The University of Aberdeen has launched a £15 million recruitment drive to attract academic leaders from around the world.
Duncan Rice, principal of Aberdeen, told Times Higher Education that the institution would invest the money over the next three years to recruit world-leading scholars.
"We're a university that regards itself as going upwards in quality ... We have got good cash (reserves) and our turnover is increasing. It's not unreasonable to work out how we can build our human capital further," he said.
The drive follows a similar exercise three years ago, when the university invested £9 million in the appointment of 70 professors and a number of junior academics.
"That was enormously successful. We simply want to push ahead and do it again on a slightly larger scale," Professor Rice said.
Aberdeen set no quotas for the recruits.
"We are simply saying that the university is looking for a few genuinely brilliant men and women. We don't know who they will be, where they will come from, or how much they will cost," he added.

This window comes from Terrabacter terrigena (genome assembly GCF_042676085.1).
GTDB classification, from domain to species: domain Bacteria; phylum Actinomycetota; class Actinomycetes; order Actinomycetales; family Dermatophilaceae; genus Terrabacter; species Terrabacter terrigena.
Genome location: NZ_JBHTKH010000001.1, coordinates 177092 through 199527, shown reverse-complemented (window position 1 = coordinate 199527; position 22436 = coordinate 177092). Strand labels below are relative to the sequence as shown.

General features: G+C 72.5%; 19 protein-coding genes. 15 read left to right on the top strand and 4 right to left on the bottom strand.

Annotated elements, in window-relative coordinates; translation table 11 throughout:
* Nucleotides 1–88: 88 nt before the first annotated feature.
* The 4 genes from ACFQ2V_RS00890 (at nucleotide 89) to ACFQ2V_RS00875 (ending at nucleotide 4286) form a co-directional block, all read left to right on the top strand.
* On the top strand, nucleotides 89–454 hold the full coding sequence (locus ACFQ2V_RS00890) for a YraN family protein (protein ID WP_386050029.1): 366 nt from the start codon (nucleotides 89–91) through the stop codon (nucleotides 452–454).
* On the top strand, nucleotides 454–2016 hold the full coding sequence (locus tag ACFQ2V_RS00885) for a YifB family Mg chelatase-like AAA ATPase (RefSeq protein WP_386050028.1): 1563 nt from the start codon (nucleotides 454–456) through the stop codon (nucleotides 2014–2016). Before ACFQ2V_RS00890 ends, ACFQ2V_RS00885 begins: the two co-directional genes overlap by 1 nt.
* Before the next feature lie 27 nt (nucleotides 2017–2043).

The recruits must be "exciting enough to take the university in new, creative directions".
But Professor Rice admitted that some of the £15 million pot might be used to offer existing members of staff the chance to take early retirement.
The campaign was launched in the week that Aberdeen revealed that it was considering plans to allow English students with exceptional A-level grades to skip the first year of undergraduate study, shortening the traditional four-year Scottish degree to three years.
"We're looking at ways in which we might get people to go straight into the second year. That's been done on the other side of the Atlantic for a very long time," Professor Rice said.
"We are very interested in attracting English students, but we are also interested in attracting students with high potential, wherever they come from."